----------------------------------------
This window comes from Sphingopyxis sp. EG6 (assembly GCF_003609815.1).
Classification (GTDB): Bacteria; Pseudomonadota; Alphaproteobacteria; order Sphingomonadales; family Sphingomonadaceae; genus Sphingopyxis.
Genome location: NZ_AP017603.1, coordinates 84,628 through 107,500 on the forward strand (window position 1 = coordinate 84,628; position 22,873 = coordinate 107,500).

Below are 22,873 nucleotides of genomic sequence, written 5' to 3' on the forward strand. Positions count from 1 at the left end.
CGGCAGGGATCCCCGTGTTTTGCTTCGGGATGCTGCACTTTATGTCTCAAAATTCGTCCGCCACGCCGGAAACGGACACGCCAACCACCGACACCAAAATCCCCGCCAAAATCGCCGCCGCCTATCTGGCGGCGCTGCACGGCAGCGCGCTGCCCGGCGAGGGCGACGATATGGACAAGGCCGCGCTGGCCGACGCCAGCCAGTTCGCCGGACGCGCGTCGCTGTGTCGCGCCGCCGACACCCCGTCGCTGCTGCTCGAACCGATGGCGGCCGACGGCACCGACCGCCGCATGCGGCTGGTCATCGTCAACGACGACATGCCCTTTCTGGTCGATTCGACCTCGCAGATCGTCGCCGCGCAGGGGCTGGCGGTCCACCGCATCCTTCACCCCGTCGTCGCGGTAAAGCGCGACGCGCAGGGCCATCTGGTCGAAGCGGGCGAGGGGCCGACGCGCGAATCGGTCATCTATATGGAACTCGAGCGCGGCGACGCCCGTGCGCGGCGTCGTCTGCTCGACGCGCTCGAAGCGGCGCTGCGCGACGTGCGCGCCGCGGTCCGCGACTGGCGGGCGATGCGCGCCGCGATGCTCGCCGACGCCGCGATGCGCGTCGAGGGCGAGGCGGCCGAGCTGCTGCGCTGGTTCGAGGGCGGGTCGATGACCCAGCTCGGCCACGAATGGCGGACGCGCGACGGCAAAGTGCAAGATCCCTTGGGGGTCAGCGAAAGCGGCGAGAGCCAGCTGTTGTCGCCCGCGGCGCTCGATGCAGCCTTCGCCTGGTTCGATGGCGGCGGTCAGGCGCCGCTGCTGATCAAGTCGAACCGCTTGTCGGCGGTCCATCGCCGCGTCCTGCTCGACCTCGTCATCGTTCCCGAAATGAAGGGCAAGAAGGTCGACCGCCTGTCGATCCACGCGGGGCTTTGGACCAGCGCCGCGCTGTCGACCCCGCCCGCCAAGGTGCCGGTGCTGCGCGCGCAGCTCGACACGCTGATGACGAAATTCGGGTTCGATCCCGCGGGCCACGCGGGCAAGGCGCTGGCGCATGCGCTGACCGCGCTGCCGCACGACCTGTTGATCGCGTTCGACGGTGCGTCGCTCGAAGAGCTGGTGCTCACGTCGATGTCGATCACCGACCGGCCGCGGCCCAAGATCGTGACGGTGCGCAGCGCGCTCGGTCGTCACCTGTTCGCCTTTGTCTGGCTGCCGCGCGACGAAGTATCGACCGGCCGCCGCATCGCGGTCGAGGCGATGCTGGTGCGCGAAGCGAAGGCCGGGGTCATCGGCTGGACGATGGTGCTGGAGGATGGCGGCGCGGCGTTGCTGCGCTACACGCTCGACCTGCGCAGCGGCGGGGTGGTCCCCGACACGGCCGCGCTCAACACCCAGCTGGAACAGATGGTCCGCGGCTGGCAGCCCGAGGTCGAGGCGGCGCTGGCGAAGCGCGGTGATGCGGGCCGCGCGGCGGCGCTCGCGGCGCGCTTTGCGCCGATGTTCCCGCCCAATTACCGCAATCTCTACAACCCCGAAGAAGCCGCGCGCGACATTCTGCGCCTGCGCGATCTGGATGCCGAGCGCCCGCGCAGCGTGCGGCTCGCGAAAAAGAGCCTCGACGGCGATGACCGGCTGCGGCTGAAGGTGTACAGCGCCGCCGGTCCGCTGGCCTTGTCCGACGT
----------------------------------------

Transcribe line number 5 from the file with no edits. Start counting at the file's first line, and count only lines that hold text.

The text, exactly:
CGGCAGGGATCCCCGTGTTTTGCTTCGGGATGCTGCACTTTATGTCTCAAAATTCGTCCGCCACGCCGGAAACGGACACGCCAACCACCGACACCAAAATCCCCGCCAAAATCGCCGCCGCCTATCTGGCGGCGCTGCACGGCAGCGCGCTGCCCGGCGAGGGCGACGATATGGACAAGGCCGCGCTGGCCGACGCCAGCCAGTTCGCCGGACGCGCGTCGCTGTGTCGCGCCGCCGACACCCCGTCGCTGCTGCTCGAACCGATGGCGGCCGACGGCACCGACCGCCGCATGCGGCTGGTCATCGTCAACGACGACATGCCCTTTCTGGTCGATTCGACCTCGCAGATCGTCGCCGCGCAGGGGCTGGCGGTCCACCGCATCCTTCACCCCGTCGTCGCGGTAAAGCGCGACGCGCAGGGCCATCTGGTCGAAGCGGGCGAGGGGCCGACGCGCGAATCGGTCATCTATATGGAACTCGAGCGCGGCGACGCCCGTGCGCGGCGTCGTCTGCTCGACGCGCTCGAAGCGGCGCTGCGCGACGTGCGCGCCGCGGTCCGCGACTGGCGGGCGATGCGCGCCGCGATGCTCGCCGACGCCGCGATGCGCGTCGAGGGCGAGGCGGCCGAGCTGCTGCGCTGGTTCGAGGGCGGGTCGATGACCCAGCTCGGCCACGAATGGCGGACGCGCGACGGCAAAGTGCAAGATCCCTTGGGGGTCAGCGAAAGCGGCGAGAGCCAGCTGTTGTCGCCCGCGGCGCTCGATGCAGCCTTCGCCTGGTTCGATGGCGGCGGTCAGGCGCCGCTGCTGATCAAGTCGAACCGCTTGTCGGCGGTCCATCGCCGCGTCCTGCTCGACCTCGTCATCGTTCCCGAAATGAAGGGCAAGAAGGTCGACCGCCTGTCGATCCACGCGGGGCTTTGGACCAGCGCCGCGCTGTCGACCCCGCCCGCCAAGGTGCCGGTGCTGCGCGCGCAGCTCGACACGCTGATGACGAAATTCGGGTTCGATCCCGCGGGCCACGCGGGCAAGGCGCTGGCGCATGCGCTGACCGCGCTGCCGCACGACCTGTTGATCGCGTTCGACGGTGCGTCGCTCGAAGAGCTGGTGCTCACGTCGATGTCGATCACCGACCGGCCGCGGCCCAAGATCGTGACGGTGCGCAGCGCGCTCGGTCGTCACCTGTTCGCCTTTGTCTGGCTGCCGCGCGACGAAGTATCGACCGGCCGCCGCATCGCGGTCGAGGCGATGCTGGTGCGCGAAGCGAAGGCCGGGGTCATCGGCTGGACGATGGTGCTGGAGGATGGCGGCGCGGCGTTGCTGCGCTACACGCTCGACCTGCGCAGCGGCGGGGTGGTCCCCGACACGGCCGCGCTCAACACCCAGCTGGAACAGATGGTCCGCGGCTGGCAGCCCGAGGTCGAGGCGGCGCTGGCGAAGCGCGGTGATGCGGGCCGCGCGGCGGCGCTCGCGGCGCGCTTTGCGCCGATGTTCCCGCCCAATTACCGCAATCTCTACAACCCCGAAGAAGCCGCGCGCGACATTCTGCGCCTGCGCGATCTGGATGCCGAGCGCCCGCGCAGCGTGCGGCTCGCGAAAAAGAGCCTCGACGGCGATGACCGGCTGCGGCTGAAGGTGTACAGCGCCGCCGGTCCGCTGGCCTTGTCCGACGT